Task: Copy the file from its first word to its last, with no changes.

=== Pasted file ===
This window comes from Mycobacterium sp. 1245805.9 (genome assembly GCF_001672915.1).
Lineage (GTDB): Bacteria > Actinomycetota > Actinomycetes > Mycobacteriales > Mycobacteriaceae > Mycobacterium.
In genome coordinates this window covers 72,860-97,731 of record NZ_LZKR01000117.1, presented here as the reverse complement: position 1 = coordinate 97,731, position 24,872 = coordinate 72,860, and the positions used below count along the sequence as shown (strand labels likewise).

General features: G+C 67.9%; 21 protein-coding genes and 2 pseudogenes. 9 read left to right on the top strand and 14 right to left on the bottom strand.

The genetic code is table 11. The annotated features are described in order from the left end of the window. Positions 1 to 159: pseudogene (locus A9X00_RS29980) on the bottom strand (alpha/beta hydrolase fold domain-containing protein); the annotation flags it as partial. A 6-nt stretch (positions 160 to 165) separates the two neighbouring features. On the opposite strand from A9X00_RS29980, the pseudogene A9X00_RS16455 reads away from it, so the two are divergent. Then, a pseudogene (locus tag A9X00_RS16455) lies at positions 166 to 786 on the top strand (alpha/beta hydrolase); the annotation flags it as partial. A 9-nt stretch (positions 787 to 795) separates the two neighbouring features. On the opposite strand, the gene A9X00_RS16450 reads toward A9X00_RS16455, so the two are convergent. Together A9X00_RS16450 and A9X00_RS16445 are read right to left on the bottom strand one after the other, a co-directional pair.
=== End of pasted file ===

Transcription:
This window comes from Mycobacterium sp. 1245805.9 (genome assembly GCF_001672915.1).
Lineage (GTDB): Bacteria > Actinomycetota > Actinomycetes > Mycobacteriales > Mycobacteriaceae > Mycobacterium.
In genome coordinates this window covers 72,860-97,731 of record NZ_LZKR01000117.1, presented here as the reverse complement: position 1 = coordinate 97,731, position 24,872 = coordinate 72,860, and the positions used below count along the sequence as shown (strand labels likewise).

General features: G+C 67.9%; 21 protein-coding genes and 2 pseudogenes. 9 read left to right on the top strand and 14 right to left on the bottom strand.

The genetic code is table 11. The annotated features are described in order from the left end of the window. Positions 1 to 159: pseudogene (locus A9X00_RS29980) on the bottom strand (alpha/beta hydrolase fold domain-containing protein); the annotation flags it as partial. A 6-nt stretch (positions 160 to 165) separates the two neighbouring features. On the opposite strand from A9X00_RS29980, the pseudogene A9X00_RS16455 reads away from it, so the two are divergent. Then, a pseudogene (locus tag A9X00_RS16455) lies at positions 166 to 786 on the top strand (alpha/beta hydrolase); the annotation flags it as partial. A 9-nt stretch (positions 787 to 795) separates the two neighbouring features. On the opposite strand, the gene A9X00_RS16450 reads toward A9X00_RS16455, so the two are convergent. Together A9X00_RS16450 and A9X00_RS16445 are read right to left on the bottom strand one after the other, a co-directional pair.